Estonia is a country in Northern Europe that borders the Baltic Sea and the Gulf of Finland. Formerly part of the Soviet Union, it includes more than 1,500 islands, and its diverse terrain spans rocky beaches, lush forests, and sparkling lakes. Whether or not you’re familiar with this alluring country, I’m sure you’ve heard of the national flower of Estonia: the Cornflower. A brilliant blue flower with soft double blossoms, the Cornflower is certainly a stunner!. Have you ever wondered where it came from? Well, now’s your chance! Read on to learn more about this beautiful bloom.
The History of the National Flower of Estonia
Once grown wild, the Cornflower gained its name because of its rampant spread in cornfields. Much like corn, the seeds thrive in open, sunny fields with moderately dry soil.
As mentioned above, it is the National flower of Estonia, representing the Estonian political party, but it’s no stranger to other parts of Europe. It is also a symbol for social liberalism within the Swedish National Party. In France, the cornflower is a common symbol for veterans of World War to wear, as a reminder of the 1918 Armistice. In addition to that, The Prussian army adopted cornflower blue for its uniforms.
The plant’s scientific name (centaurea cyanus) comes from the mythological Greek centaur, Chiron, who shared his knowledge of herbs with humans. The myths suggest that cornflowers were part of the medicine that healed a Achilles’ wounded ankle.
In ancient Egypt, reproductions depicted cornflowers dating back to the Stone and Bronze Age. Wreaths and garlands made of cornflowers were found in the tomb of King Tutankh-Amun. Because the cornflower blooms in March and April, experts can determine the time of year King Tutankh-Amun was buried.
The art of the Middle Ages displays many paintings and decorative uses of cornflowers. An example can be found on the ceiling of St. Michael’s church in Northern Bavaria.
What Occasions are Best for Sending Cornflower Bouquets?
Blue may be the only true natural color of the Cornflower, however, over the years it has been bred to grow in a wider range of blossom colors, including white, pink, red-purple, burgundy. This makes it a suitable choice for many occasions.
Sometimes known as a “Bachelor’s Button”, cornflowers were once worn by men in love to show that they were single and had a romantic interest in a woman. In the same vein, young women wore cornflowers to show that they were ready for marriage. This makes them an excellent addition to boutonnieres, bouquets, or centerpieces for weddings, anniversaries, or any other romantic event. Pin a Cornflower with stephanotis to your groom’s lapel or hand tie a batch with snow-white lilies of the valley for a vivid pop of color!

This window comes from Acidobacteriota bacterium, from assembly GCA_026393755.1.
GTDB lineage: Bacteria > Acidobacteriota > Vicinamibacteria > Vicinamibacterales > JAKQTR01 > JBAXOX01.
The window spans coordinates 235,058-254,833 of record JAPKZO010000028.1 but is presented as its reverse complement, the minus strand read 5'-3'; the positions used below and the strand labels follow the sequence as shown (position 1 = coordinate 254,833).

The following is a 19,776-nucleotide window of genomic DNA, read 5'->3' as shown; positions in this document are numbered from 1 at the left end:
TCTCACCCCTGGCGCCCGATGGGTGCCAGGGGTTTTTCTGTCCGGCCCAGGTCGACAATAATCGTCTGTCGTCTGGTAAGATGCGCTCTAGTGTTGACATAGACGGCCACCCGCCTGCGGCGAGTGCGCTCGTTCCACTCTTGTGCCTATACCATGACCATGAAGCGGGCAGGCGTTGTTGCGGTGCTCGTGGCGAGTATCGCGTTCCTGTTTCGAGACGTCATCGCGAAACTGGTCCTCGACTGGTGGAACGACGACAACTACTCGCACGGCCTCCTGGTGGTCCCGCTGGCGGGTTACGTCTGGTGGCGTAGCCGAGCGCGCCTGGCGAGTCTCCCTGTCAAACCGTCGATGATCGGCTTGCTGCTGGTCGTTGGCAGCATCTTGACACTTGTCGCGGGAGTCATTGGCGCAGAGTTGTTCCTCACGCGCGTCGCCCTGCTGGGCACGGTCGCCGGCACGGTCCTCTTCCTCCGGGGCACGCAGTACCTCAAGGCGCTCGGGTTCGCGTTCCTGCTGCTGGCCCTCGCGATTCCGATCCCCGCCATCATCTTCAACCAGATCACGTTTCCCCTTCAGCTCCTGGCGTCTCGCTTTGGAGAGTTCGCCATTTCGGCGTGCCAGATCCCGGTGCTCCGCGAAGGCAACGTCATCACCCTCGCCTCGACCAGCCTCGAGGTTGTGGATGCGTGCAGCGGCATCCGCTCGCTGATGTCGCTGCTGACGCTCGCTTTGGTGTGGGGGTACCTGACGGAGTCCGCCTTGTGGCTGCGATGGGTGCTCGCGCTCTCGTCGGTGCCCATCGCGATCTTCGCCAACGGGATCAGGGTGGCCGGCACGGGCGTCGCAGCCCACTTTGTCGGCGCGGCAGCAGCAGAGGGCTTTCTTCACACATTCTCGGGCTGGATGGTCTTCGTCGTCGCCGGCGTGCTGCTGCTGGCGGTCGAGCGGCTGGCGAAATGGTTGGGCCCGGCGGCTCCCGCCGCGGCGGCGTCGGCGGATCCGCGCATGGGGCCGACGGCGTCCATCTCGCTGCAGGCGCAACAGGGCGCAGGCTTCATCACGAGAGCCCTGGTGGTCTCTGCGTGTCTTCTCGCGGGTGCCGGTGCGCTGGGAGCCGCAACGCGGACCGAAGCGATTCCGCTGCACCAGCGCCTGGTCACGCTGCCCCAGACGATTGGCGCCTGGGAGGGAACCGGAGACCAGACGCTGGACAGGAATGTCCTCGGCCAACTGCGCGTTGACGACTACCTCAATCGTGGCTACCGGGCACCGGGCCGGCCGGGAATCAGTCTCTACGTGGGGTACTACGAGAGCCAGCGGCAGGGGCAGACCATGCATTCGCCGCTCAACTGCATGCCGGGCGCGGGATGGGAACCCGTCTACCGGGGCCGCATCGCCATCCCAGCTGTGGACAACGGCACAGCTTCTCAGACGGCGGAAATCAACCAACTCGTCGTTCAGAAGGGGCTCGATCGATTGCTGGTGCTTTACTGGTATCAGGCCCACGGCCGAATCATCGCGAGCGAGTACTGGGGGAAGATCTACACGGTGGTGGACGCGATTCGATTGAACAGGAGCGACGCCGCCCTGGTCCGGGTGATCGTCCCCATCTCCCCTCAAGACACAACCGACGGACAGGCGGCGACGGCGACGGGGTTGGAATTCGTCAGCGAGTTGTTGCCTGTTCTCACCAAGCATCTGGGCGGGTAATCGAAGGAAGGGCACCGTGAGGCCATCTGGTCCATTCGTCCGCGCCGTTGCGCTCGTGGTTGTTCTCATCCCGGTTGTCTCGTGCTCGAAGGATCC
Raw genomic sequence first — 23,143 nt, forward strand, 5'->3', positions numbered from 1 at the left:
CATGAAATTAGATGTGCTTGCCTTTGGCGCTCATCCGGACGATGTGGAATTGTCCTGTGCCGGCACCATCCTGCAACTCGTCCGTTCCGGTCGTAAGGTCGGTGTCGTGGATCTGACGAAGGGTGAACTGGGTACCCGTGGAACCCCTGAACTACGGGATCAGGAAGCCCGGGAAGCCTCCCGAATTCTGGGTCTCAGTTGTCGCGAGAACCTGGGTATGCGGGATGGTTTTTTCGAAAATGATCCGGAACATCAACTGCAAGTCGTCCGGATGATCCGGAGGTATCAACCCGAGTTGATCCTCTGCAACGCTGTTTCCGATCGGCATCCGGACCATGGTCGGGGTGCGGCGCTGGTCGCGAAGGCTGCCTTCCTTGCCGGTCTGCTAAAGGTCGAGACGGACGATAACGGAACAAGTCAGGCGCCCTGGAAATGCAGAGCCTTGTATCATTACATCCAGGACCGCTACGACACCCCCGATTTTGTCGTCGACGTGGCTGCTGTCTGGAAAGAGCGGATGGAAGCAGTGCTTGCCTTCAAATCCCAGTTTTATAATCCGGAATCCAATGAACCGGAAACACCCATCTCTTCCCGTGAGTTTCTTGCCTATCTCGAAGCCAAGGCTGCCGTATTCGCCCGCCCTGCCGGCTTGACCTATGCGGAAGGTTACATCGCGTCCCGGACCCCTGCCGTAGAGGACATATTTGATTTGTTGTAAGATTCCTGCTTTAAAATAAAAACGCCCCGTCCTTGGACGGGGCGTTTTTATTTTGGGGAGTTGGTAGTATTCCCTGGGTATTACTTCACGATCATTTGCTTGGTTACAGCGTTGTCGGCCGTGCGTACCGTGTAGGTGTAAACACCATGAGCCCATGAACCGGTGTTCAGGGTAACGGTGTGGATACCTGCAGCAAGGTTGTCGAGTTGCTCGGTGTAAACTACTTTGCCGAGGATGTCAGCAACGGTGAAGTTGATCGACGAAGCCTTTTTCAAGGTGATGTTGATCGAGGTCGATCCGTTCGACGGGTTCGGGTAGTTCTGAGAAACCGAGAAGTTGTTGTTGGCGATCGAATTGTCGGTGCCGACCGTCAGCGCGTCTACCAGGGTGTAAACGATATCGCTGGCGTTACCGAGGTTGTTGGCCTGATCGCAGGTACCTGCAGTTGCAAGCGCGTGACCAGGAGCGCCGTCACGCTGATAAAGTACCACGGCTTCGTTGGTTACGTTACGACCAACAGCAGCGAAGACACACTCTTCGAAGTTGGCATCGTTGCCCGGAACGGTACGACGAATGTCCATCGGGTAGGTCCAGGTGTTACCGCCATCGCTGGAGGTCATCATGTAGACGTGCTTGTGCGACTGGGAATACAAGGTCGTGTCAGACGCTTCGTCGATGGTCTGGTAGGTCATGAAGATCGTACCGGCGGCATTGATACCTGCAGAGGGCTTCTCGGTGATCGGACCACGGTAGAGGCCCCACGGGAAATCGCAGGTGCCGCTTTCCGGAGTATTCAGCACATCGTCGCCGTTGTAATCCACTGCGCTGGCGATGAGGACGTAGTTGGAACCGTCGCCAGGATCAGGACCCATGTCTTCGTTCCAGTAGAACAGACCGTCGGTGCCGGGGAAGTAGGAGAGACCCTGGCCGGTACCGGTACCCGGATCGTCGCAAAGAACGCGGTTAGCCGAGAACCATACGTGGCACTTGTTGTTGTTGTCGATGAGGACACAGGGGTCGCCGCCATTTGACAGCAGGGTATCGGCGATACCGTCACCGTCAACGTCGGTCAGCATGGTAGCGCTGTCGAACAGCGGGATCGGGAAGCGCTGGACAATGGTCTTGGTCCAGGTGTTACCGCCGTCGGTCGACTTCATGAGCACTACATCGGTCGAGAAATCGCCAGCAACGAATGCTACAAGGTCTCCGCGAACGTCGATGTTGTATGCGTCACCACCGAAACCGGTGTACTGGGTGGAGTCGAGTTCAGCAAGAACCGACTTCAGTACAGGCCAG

Did you know that Cornflowers are one of the only true blue flowers found in nature? As such, their dramatic beauty and vibrant color, evoke feelings of delicacy and elegance. Mix them with roses, mums, daisies, lilies, or sunflowers to mark a life-changing event, such as retirement or a milestone birthday.
How to Grow Your Own Cornflower
Easy to start from seed, this annual plant is particularly popular as a bedding plant for home gardeners.
– Plant in full sun, open fields.
– Moist, well-drained soil. Can tolerate drought conditions, once established.
– Allow 8-12 inches in between plants.
– Sow seeds in early spring for summer blooming plants. In more moderate climates, seeds will germinate even if sown in early fall. Established plants will bloom the following spring and summer.
Cooking with Cornflowers
Cornflowers are great for herb and vegetable gardens because their nectars attract insects, which boost the growth of squash, tomatoes, and other plants, but did you know they’re also edible? Cornflowers are full of extra nutrients such as folate, vitamin C, biotin, and calcium, and have a cucumber-like or a spicy, clove-like flavor. You can even make blue Cornflower sugar to sprinkle over desserts, cakes, or whatever you like!
– 1 handful of freshly harvested cornflowers (petals only)
– 2 tbsp white sugar
Mix the cornflower petals with the sugar and crush/mince in a mortar and pestle or herb grinder until the sugar turns blue.
Dry for 2 hours at 50°C in the oven or overnight in a dry place.
To preserve the color, store your Cornflower Sugar in the dark – for example in a non-transparent container or in a drawer. (Recipe courtesy of FarbFood)
Medicinal Uses for the Cornflower
The unstoppable cornflower also has medicinal uses as well! The active components of cornflower are flavonoids, coumarins, and sesquiterpene lactones. These phytochemicals grow mostly in the cornflower’s petals, seeds, and leaves. People drink cornflower tea to treat fever, constipation, water retention, and chest congestion. Women can take it for menstrual disorders and vaginal yeast infections.
To make cornflower tea, simply place a tsp of the dried herbs in a cup of boiling water. Let the mix stand for about 5 to 7 minutes then drink.
Drying your herbs:
– Harvest the flowers at the correct stage of blooming: this is when the center petals are still pointing into the middle.
– Don’t gather them in the morning – wait until the dew has dried.
– Tie about 20 stems of roughly the same length with an elastic band or string and hang them somewhere dry and dark for about to weeks
– Try different mixes with lavender or chamomile for different flavors and remedies
As you can see, whether it’s in a flower bed, a vase, in tea, or on cake, Cornflower is a beautiful, versatile flower for any occasion.
You’ve learned a ton about the National Flower of Estonia – The Cornflower. Now what?
– Send a gift to Estonia
– Learn more cool flower history in our blog about the National Flower Of Lithuania – The Rue
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